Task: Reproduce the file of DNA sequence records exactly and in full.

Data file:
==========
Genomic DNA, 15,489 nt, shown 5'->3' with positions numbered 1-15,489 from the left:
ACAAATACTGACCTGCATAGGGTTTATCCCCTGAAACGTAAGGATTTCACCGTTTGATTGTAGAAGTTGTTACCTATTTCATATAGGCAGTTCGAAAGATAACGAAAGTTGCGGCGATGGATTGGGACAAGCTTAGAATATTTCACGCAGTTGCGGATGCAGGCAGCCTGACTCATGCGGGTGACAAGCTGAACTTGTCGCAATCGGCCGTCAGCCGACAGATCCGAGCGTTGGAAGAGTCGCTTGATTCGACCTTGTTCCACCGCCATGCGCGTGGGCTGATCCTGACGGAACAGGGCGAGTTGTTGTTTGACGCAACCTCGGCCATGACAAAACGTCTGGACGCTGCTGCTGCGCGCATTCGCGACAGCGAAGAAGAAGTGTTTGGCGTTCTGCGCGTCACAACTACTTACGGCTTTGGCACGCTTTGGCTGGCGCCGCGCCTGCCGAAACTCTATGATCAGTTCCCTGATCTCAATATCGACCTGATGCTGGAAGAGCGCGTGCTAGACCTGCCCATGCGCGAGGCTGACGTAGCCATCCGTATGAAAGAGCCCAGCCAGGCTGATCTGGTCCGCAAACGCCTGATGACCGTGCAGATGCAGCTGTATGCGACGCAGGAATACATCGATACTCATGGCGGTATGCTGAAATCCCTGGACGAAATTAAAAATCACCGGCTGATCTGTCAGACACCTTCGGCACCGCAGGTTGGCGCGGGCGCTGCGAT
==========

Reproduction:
Genomic DNA, 15,489 nt, shown 5'->3' with positions numbered 1-15,489 from the left:
ACAAATACTGACCTGCATAGGGTTTATCCCCTGAAACGTAAGGATTTCACCGTTTGATTGTAGAAGTTGTTACCTATTTCATATAGGCAGTTCGAAAGATAACGAAAGTTGCGGCGATGGATTGGGACAAGCTTAGAATATTTCACGCAGTTGCGGATGCAGGCAGCCTGACTCATGCGGGTGACAAGCTGAACTTGTCGCAATCGGCCGTCAGCCGACAGATCCGAGCGTTGGAAGAGTCGCTTGATTCGACCTTGTTCCACCGCCATGCGCGTGGGCTGATCCTGACGGAACAGGGCGAGTTGTTGTTTGACGCAACCTCGGCCATGACAAAACGTCTGGACGCTGCTGCTGCGCGCATTCGCGACAGCGAAGAAGAAGTGTTTGGCGTTCTGCGCGTCACAACTACTTACGGCTTTGGCACGCTTTGGCTGGCGCCGCGCCTGCCGAAACTCTATGATCAGTTCCCTGATCTCAATATCGACCTGATGCTGGAAGAGCGCGTGCTAGACCTGCCCATGCGCGAGGCTGACGTAGCCATCCGTATGAAAGAGCCCAGCCAGGCTGATCTGGTCCGCAAACGCCTGATGACCGTGCAGATGCAGCTGTATGCGACGCAGGAATACATCGATACTCATGGCGGTATGCTGAAATCCCTGGACGAAATTAAAAATCACCGGCTGATCTGTCAGACACCTTCGGCACCGCAGGTTGGCGCGGGCGCTGCGAT